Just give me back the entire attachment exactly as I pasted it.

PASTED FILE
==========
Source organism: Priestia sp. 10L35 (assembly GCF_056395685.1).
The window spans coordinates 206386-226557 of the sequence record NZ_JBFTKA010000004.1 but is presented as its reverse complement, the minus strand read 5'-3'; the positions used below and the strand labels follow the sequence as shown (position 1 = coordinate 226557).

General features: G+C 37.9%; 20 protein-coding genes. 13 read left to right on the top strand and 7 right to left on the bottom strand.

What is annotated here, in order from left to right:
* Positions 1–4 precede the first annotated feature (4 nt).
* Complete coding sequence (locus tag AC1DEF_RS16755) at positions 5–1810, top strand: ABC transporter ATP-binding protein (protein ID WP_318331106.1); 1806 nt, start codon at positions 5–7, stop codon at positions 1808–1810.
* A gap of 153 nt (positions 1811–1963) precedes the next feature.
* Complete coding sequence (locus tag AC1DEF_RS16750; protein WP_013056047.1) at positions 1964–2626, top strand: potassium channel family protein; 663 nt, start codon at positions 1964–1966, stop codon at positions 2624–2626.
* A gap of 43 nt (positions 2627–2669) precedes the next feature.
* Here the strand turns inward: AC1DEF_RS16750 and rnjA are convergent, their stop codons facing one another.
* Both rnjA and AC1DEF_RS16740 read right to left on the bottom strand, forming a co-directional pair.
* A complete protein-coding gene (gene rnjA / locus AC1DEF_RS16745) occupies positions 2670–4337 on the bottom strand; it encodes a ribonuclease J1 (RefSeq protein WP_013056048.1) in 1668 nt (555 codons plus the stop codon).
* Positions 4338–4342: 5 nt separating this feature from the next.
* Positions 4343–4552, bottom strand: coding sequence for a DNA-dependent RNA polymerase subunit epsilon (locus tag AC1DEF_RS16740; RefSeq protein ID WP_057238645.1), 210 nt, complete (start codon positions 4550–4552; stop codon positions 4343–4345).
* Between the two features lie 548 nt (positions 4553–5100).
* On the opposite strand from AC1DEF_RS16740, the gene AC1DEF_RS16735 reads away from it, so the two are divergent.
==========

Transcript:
Source organism: Priestia sp. 10L35 (assembly GCF_056395685.1).
The window spans coordinates 206386-226557 of the sequence record NZ_JBFTKA010000004.1 but is presented as its reverse complement, the minus strand read 5'-3'; the positions used below and the strand labels follow the sequence as shown (position 1 = coordinate 226557).

General features: G+C 37.9%; 20 protein-coding genes. 13 read left to right on the top strand and 7 right to left on the bottom strand.

What is annotated here, in order from left to right:
* Positions 1–4 precede the first annotated feature (4 nt).
* Complete coding sequence (locus tag AC1DEF_RS16755) at positions 5–1810, top strand: ABC transporter ATP-binding protein (protein ID WP_318331106.1); 1806 nt, start codon at positions 5–7, stop codon at positions 1808–1810.
* A gap of 153 nt (positions 1811–1963) precedes the next feature.
* Complete coding sequence (locus tag AC1DEF_RS16750; protein WP_013056047.1) at positions 1964–2626, top strand: potassium channel family protein; 663 nt, start codon at positions 1964–1966, stop codon at positions 2624–2626.
* A gap of 43 nt (positions 2627–2669) precedes the next feature.
* Here the strand turns inward: AC1DEF_RS16750 and rnjA are convergent, their stop codons facing one another.
* Both rnjA and AC1DEF_RS16740 read right to left on the bottom strand, forming a co-directional pair.
* A complete protein-coding gene (gene rnjA / locus AC1DEF_RS16745) occupies positions 2670–4337 on the bottom strand; it encodes a ribonuclease J1 (RefSeq protein WP_013056048.1) in 1668 nt (555 codons plus the stop codon).
* Positions 4338–4342: 5 nt separating this feature from the next.
* Positions 4343–4552, bottom strand: coding sequence for a DNA-dependent RNA polymerase subunit epsilon (locus tag AC1DEF_RS16740; RefSeq protein ID WP_057238645.1), 210 nt, complete (start codon positions 4550–4552; stop codon positions 4343–4345).
* Between the two features lie 548 nt (positions 4553–5100).
* On the opposite strand from AC1DEF_RS16740, the gene AC1DEF_RS16735 reads away from it, so the two are divergent.